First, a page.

${dP_\mathrm{Br} \over d\omega} = {8\sqrt 2 \over 3\sqrt\pi} \left[1-{\omega_p^2 \over \omega^2}\right]^{1/2} \left[ Z_i^2 n_i n_e r_e^3 \right] \left[ { \frac{(m_ec^2)^{3/2}}{(k_B T_e)^{1/2}} } \right] E_1(y) ,$

where ωp is the electron plasma frequency, ne,ni is the number density of electrons and ions, re is the classical radius of electron, me is its mass, kB is the Boltzmann constant, and c is the speed of light. The first bracketed factor is the index of refraction of a light wave in a plasma, and shows that emission is greatly suppressed for ω < ωp (this is the cutoff condition for a light wave in a plasma; in this case the light wave is evanescent). This formula thus only applies for ω > ωp. Note that the second bracketed factor has units of 1/volume and the third factor has units of energy, giving the correct total units of energy/volume. This formula should be summed over ion species in a multi-species plasma.

The special function E1 is defined in the exponential integral article, and the unitless quantity y is

$y = {1\over 2}{\omega^2 m_e \over k_m^2 k_B T_e}$

km is a maximum or cutoff wavenumber, arising due to binary collisions, and can vary with ion species. Roughly, km = 1 / λB when $k_B T_e>Z_i^2 E_h$ (typical in plasmas that are not too cold), where $E_h \approx 27.2$ eV is the Hartree energy, and $\lambda_B=\hbar/(m_e k_B T_e)^{1/2}$ is the electron thermal de Broglie wavelength. Otherwise, $k_m \propto 1/l_c$ where lc is the classical Coulomb distance of closest approach.

For the usual case km = 1 / λB, we find

$y = {1\over2}\left[\frac{\hbar\omega}{k_B T_e}\right]^2$ .

The formula for dPBr / dω is approximate, in that it neglects enhanced emission occurring for ω slightly above ωp.

In the limit y < < 1, we can approximate E1 as $E_1(y) \approx -\ln [y e^\gamma] + O(y)$ where $\gamma\approx 0.577$ is the Euler-Mascheroni constant. The leading, logarithmic term is frequently used, and resembles the Coulomb logarithm that occurs in other collisional plasma calculations. For y > e − γ the log term is negative, and the approximation is clearly inadequate. Bekefi gives corrected expressions for the logarthmic term that match detailed binary-collision calculations.

The total emission power density, integrated over all frequencies, is

\begin{align} P_\mathrm{Br} &= \int_{\omega_p}^\infty d\omega {dP_\mathrm{Br}\over d\omega} = {16 \over 3} \left[ Z_i^2 n_i n_e r_e^3 \right] \left[m_e c^3 \right] k_m G(y_p) \\ G(y_p) &= {1 \over 2\sqrt{\pi}} \int_{y_p}^\infty dy y^{-1/2} \left[1-{y_p\over y}\right]^{1/2} E_1(y) \\ y_p &= y(\omega=\omega_p) \end{align}

G(yp = 0) = 1 and decreases with yp; it is always positive. For km = 1 / λB, we find

$P_\mathrm{Br} = {16 \over 3} \left[ Z_i^2 n_i n_e r_e^3 \right] \left[ {c \over r_e} (m_e c^2 k_B T_e)^{1/2} \right] \alpha G(y_p)$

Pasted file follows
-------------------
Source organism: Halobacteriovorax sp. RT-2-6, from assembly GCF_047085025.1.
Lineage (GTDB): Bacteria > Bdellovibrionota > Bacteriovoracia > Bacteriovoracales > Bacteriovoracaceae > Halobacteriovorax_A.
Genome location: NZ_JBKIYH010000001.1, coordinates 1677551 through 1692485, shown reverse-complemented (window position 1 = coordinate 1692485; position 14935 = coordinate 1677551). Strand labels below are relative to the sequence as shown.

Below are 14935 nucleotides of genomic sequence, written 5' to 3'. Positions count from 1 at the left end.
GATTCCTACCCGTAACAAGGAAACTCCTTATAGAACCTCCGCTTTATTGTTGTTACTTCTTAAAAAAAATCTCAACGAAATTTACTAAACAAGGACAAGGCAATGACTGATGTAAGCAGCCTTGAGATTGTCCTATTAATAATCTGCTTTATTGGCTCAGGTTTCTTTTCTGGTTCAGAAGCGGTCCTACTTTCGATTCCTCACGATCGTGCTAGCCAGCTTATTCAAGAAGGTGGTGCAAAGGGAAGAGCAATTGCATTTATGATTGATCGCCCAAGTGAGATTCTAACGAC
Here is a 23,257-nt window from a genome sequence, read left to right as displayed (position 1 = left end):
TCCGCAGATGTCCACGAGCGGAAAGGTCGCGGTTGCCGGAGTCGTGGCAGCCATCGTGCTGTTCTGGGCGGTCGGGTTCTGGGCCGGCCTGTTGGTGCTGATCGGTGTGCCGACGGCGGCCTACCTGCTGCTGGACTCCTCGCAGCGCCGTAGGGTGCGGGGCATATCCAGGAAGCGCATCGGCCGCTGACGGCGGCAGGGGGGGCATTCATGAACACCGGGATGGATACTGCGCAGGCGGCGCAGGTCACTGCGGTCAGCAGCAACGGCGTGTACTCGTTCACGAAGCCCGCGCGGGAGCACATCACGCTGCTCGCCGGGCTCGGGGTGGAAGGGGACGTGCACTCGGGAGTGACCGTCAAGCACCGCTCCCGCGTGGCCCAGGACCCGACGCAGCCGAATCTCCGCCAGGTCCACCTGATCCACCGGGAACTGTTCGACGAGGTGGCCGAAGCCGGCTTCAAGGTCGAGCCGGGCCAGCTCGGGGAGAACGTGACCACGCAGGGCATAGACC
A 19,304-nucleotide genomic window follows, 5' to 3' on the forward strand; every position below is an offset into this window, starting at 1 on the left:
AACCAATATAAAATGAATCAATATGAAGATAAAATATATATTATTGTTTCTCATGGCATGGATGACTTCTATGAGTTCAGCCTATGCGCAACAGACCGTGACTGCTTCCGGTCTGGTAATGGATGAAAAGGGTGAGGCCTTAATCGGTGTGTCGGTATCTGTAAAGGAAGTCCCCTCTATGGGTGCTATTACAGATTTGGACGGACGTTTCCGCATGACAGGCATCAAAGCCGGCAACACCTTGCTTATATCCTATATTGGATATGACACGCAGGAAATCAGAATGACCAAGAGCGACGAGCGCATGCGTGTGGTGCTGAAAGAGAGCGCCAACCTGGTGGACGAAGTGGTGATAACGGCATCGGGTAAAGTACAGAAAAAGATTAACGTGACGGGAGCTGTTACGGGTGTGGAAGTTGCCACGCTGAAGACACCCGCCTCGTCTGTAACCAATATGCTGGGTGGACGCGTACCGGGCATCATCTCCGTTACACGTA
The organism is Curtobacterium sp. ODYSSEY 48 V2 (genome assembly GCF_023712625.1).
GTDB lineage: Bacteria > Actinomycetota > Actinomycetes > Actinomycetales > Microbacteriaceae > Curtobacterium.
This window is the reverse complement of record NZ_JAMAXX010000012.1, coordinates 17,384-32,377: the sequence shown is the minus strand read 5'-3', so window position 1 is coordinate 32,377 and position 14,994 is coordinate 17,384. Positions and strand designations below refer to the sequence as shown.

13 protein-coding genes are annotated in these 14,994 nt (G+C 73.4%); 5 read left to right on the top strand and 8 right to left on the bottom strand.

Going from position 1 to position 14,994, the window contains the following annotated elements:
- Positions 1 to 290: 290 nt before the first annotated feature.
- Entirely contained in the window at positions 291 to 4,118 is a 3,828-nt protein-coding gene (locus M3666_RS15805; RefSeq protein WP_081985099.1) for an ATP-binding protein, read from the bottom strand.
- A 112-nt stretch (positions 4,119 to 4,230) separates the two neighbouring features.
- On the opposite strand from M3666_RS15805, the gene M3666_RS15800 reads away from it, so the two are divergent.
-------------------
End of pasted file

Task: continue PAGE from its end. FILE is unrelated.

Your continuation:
The first bracketed factor has units of 1/volume, while the second has units of power. Note the appearance of the fine structure constant α due to the quantum nature of λB. In practical units, a commonly used version of this formula for G = 1 is [5]

$P_\mathrm{Br} [\textrm{W/m}^3] = {Z_i^2 n_i n_e \over \left[7.69 \times 10^{18} \textrm{m}^{-3}\right]^2} T_e[\textrm{eV}]^{1/2}$ .

This formula is 1.59 times the one given above, with the difference due to details of binary collisions. Such ambiguity is often expressed by introducing Gaunt factor gB, e.g. in [6] one finds

$\epsilon_\mathrm{ff} = 1.4\times 10^{-27} T^{1/2} n_{e} n_{i} Z^{2} g_B\,,$

where everything is expressed in the CGS units.

### Relativistic corrections

Relativistic corrections to the emission of a 30-keV photon by an electron impacting on a proton.

For very high temperatures there are relativistic corrections to this formula, that is, additional terms of the order of $k_B T_e/m_e c^2\,.$[1]

### Bremsstrahlung cooling

If the plasma is optically thin, the bremsstrahlung radiation leaves the plasma, carrying part of the internal plasma energy. This effect is known as the bremsstrahlung cooling. It is a type of radiative cooling. The energy carried away by bremsstrahlung is called bremsstrahlung losses and represent, respectively, a type of radiative losses. One generally uses the term bremsstrahlung losses in the context when the plasma cooling is undesired, as e.g. in fusion plasmas.

## Sources of bremsstrahlung

### X-ray tube

Spectrum of the X-rays emitted by an X-ray tube with a rhodium target, operated at 60 kV. The continuous curve is due to bremsstrahlung, and the spikes are characteristic K lines for rhodium. The curve goes to zero at 21 pm in agreement with the Duane–Hunt law, as described in the text.